During this Women in Revenue HUG event on July 28, 2022, we learn about the fundamentals of RevOps with Senior Director of Revenue Operations Ryan Milligan, at QuotaPath. Revenue operations are the people, process, systems, and data that controls how your business generates revenue. We covered:
- Introduction to revenue operations: What is it why important
- Applying RevOps to the Flywheel across marketing, sales, and customer success
- Exercise on mapping out force and friction focus on customer experience and customer journey
- Walk away with a launchpad for starting RevOps at your company.
First, a little background on our speaker, Ryan Milligan. Ryan leads the revenue operations at QuotaPath, the best tool to design fully customizable compensation plans, forecast commissions in real-time, and surface commission insights. He is passionate about connecting systems together, building scalable processes, and geeking out on SQL.
Introduction to Revenue Operations
Revenue Operations, also known as RevOps, is an automated business process that aligns the sales, marketing, and customer service organizations to make decisions that drive predictable revenue and promote growth. It includes the people, processes, systems, and data that control how a business generates revenue.
Ryan explains RevOps as "effectively getting somebody from a prospect to a two-year renewal in the simplest, least painless way possible for everyone involved." It's evaluating processes, data, and analytics to build scalable processes for growth.
Why you need Revenue Operations
To put it simply, streamlining processes and silos. With the explosion of tech stack tools, different technologies, and speed to lead being a huge metric that needs to be monitored, it's really important that we as marketers remember that our buyers are human at the end of the day.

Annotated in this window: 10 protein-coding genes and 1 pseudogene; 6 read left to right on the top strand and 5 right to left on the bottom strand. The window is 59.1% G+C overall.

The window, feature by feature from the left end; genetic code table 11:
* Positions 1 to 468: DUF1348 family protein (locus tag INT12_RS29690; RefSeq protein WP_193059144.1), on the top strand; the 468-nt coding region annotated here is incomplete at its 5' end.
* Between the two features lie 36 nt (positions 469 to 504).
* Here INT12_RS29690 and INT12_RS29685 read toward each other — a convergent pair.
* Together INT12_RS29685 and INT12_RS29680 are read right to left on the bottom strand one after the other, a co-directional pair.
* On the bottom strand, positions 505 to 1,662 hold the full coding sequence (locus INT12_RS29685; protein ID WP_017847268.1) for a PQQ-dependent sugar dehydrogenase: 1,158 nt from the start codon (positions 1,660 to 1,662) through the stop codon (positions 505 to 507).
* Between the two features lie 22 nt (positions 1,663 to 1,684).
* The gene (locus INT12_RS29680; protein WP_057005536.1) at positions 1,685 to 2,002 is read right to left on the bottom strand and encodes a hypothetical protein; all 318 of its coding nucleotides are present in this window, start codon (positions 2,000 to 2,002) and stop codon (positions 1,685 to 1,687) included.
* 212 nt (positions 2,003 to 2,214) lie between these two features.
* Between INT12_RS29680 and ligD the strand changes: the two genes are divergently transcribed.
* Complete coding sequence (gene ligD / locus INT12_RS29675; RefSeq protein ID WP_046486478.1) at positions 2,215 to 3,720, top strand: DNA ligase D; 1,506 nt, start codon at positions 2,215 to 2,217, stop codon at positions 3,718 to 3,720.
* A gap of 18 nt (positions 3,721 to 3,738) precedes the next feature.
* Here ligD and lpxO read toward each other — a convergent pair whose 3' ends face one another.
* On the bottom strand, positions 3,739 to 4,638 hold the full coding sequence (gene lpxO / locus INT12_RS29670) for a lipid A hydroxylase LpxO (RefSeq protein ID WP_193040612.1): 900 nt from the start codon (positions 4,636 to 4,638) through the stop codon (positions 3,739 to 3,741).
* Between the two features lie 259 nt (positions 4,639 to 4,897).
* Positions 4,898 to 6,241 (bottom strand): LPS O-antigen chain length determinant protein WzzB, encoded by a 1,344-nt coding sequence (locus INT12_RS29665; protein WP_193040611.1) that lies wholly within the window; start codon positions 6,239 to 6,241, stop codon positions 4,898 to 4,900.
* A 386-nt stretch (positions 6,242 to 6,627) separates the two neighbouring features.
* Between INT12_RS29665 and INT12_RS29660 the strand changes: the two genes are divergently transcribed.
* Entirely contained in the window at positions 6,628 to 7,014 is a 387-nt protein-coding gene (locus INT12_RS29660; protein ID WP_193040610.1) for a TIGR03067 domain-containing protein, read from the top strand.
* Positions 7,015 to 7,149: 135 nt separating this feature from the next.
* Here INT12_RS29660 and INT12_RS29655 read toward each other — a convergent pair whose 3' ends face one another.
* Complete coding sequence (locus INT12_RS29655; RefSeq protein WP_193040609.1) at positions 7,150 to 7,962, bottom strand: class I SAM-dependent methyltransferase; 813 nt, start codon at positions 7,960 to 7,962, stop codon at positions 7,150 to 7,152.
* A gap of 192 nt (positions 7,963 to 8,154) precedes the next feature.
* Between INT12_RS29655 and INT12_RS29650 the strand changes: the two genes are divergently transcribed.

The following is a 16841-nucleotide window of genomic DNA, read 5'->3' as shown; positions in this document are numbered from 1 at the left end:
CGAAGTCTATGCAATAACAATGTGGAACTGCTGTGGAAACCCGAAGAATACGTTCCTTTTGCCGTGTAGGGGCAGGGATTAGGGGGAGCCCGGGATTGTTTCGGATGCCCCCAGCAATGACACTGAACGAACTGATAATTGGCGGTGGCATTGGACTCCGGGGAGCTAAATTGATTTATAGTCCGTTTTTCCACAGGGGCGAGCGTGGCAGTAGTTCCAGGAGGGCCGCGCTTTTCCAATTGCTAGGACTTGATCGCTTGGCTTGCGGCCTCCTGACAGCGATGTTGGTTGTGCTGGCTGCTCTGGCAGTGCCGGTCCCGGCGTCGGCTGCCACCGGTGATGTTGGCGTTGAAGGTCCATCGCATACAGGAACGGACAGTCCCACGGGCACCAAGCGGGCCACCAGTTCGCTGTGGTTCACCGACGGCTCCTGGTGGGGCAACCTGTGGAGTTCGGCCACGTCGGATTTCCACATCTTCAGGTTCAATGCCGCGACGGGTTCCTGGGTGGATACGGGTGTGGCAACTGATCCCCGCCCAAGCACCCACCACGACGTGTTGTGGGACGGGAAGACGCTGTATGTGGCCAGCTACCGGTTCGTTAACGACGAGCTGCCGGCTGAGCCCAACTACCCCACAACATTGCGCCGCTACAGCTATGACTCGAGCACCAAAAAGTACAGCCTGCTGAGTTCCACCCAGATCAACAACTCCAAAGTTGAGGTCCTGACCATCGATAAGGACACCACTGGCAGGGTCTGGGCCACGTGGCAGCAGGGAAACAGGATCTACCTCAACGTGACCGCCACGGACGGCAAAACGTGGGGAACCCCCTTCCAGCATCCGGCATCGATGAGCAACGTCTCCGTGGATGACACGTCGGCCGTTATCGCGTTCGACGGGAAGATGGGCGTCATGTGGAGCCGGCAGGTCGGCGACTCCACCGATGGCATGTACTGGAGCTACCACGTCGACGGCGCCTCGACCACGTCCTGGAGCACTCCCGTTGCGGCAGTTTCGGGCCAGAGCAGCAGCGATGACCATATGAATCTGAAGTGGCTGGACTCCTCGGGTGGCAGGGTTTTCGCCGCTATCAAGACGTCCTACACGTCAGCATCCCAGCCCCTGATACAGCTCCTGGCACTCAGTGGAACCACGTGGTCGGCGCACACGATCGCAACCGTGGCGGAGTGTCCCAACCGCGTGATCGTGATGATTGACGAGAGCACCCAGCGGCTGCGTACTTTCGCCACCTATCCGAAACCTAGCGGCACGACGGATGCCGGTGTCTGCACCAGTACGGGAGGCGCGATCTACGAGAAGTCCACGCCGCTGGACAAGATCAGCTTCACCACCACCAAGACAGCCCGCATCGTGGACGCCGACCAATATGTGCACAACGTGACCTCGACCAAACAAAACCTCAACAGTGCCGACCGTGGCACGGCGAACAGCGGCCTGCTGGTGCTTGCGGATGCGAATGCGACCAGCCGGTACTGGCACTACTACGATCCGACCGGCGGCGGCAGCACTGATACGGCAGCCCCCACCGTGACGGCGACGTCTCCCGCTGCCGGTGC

They're not a Marketing Qualified Lead (MQL), they're not a Sales Qualified Lead (SQL) they're not a Product Qualified Lead PQL, they're not a Lead, they're a person. It is important to understand this and build a process where we can talk that person through the different stages of the buying journey and make sure it's easily understandable.
We have so many tools in our tech stacks these days RevOps is key in the management, integration, automation, and migration of data between the tools to create a seamless customer journey and sales process. Automation is a wonderful tool when used correctly. Unfortunately, when automation breaks, it can cause unnoticed buyer friction. For example, if a person fills out a form and doesn't revive a follow-up email or their requested downloadable content, it creates friction that cannot be seen from the seller's point of view.
Lastly, RevOps helps to solve the problem of "throwing leads over the fence". Simply put, marketing brings in leads via SEO and paid search, webinars, and events and then hands them off to sales for closing. In this use instance, the sales team does not know what stage of the buying process the lead is in, where the lead came from, etc., which puts them at a disadvantage. By implementing a more integrated buying process, marketers can track the stage of the buying process the lead is in, nurture where needed, provide instant access to purchase or pass along to sales for closure. The Revenue Operations team oversees the process holistically on the customer journey side to review and assist in both marketing, sales, and customer success.
How to Unify your Revenue Operations
It's important to identify the financial targets of the business and drivers, be it ops, ASP, win rate, etc. A clear and agreed-upon financial target plan is key to any business and team's success.